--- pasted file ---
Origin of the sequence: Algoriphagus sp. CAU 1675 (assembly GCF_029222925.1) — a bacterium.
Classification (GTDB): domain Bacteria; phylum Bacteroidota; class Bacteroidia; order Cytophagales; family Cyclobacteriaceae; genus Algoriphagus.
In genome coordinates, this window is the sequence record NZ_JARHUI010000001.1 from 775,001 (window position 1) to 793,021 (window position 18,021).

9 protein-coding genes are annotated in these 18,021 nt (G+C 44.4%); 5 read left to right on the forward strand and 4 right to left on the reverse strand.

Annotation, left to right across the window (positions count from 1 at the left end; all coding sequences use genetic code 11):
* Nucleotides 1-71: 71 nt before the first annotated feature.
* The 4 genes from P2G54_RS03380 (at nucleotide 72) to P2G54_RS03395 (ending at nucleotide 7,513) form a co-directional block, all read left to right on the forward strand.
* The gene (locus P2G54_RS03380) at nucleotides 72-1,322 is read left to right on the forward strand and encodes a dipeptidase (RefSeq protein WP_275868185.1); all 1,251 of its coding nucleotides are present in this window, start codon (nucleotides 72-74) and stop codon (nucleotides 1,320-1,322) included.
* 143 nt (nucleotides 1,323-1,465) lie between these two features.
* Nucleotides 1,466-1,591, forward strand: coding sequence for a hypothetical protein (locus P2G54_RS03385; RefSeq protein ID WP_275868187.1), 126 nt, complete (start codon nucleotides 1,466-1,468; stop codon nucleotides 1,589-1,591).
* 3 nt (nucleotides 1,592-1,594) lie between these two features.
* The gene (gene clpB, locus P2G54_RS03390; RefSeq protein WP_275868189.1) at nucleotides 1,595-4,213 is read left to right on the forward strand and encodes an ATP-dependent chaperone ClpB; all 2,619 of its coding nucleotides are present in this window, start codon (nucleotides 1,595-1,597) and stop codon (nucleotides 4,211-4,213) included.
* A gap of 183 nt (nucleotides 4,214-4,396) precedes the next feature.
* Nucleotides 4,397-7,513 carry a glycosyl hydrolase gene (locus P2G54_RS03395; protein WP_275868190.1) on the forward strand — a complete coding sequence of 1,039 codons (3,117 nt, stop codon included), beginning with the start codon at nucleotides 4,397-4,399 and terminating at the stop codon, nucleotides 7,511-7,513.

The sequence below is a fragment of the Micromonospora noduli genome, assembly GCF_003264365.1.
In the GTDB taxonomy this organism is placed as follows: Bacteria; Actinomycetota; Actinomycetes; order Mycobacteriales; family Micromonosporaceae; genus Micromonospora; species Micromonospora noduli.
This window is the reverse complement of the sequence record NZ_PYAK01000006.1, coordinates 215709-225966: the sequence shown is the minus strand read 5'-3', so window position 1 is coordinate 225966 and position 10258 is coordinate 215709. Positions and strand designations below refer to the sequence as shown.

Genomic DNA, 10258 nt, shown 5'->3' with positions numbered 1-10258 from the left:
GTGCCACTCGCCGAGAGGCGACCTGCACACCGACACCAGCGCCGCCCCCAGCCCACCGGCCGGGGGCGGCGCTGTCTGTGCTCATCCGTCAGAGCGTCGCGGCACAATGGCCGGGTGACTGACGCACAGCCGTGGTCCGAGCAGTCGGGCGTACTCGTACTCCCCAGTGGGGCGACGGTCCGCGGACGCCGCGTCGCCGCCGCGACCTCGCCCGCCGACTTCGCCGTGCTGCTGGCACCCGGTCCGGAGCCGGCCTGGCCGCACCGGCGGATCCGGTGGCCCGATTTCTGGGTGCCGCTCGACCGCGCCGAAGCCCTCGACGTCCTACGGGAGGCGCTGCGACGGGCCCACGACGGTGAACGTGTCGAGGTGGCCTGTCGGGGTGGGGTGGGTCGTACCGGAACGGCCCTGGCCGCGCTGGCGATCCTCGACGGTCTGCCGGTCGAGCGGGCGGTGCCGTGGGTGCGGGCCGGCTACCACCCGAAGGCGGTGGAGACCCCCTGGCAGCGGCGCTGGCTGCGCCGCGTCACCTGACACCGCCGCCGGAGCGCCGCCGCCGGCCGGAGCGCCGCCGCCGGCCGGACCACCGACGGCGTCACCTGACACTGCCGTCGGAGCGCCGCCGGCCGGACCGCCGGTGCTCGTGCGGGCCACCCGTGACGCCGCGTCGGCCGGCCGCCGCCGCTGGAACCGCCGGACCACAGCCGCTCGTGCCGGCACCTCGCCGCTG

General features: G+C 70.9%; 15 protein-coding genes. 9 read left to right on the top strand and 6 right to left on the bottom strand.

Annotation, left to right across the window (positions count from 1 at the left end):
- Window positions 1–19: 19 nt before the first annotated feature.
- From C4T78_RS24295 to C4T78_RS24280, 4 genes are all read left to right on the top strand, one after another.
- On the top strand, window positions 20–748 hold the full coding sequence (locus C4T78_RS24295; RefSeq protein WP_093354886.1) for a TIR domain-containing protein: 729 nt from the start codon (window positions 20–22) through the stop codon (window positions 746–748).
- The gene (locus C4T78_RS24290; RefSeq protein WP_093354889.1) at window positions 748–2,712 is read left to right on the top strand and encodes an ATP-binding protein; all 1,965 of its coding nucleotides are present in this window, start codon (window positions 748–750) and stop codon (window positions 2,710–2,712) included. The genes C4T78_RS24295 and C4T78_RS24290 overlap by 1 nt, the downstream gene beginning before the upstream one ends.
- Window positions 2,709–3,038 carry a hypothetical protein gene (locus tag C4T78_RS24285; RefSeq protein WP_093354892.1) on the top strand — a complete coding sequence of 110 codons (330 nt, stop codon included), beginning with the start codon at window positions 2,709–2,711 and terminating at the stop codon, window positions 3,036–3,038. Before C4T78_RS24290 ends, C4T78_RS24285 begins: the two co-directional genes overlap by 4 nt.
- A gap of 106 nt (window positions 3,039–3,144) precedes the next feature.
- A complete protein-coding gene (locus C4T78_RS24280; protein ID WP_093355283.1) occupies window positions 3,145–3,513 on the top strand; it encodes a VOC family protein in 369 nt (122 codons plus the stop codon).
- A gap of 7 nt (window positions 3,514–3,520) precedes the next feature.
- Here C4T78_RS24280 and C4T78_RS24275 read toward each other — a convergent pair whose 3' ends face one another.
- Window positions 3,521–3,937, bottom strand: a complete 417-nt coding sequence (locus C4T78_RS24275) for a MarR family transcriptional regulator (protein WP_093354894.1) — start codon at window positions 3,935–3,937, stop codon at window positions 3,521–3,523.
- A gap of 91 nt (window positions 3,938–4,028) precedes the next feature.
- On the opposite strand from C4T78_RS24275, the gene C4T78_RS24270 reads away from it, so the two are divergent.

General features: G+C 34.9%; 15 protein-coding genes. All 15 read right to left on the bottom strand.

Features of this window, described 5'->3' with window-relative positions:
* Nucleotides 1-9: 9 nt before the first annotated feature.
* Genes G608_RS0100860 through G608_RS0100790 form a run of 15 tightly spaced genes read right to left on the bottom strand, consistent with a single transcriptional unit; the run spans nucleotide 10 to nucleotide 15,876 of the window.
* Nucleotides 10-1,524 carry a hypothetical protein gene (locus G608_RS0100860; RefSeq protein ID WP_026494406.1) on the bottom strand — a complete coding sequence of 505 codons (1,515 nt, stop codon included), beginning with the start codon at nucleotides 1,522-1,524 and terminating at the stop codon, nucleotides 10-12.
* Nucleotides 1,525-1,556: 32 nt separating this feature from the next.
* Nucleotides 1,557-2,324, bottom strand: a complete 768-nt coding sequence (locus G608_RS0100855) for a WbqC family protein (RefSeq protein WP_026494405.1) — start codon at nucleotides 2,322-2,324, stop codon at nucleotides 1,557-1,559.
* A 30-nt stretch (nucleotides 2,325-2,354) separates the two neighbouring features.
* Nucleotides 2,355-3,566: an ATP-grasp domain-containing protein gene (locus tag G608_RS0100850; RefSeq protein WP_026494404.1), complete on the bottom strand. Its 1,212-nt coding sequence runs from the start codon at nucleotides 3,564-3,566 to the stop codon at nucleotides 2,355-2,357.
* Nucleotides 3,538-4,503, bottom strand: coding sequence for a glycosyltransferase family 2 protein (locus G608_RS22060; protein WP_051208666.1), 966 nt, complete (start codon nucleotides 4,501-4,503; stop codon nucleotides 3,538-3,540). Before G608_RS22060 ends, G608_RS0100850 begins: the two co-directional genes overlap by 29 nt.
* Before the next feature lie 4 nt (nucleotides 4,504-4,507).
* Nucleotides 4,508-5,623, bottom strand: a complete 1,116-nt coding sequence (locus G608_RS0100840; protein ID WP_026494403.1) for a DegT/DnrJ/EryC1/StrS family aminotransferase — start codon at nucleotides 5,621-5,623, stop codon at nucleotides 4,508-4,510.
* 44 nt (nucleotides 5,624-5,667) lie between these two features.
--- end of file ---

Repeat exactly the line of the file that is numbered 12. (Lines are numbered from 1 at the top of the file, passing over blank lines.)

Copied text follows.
* The gene (gene clpB, locus P2G54_RS03390; RefSeq protein WP_275868189.1) at nucleotides 1,595-4,213 is read left to right on the forward strand and encodes an ATP-dependent chaperone ClpB; all 2,619 of its coding nucleotides are present in this window, start codon (nucleotides 1,595-1,597) and stop codon (nucleotides 4,211-4,213) included.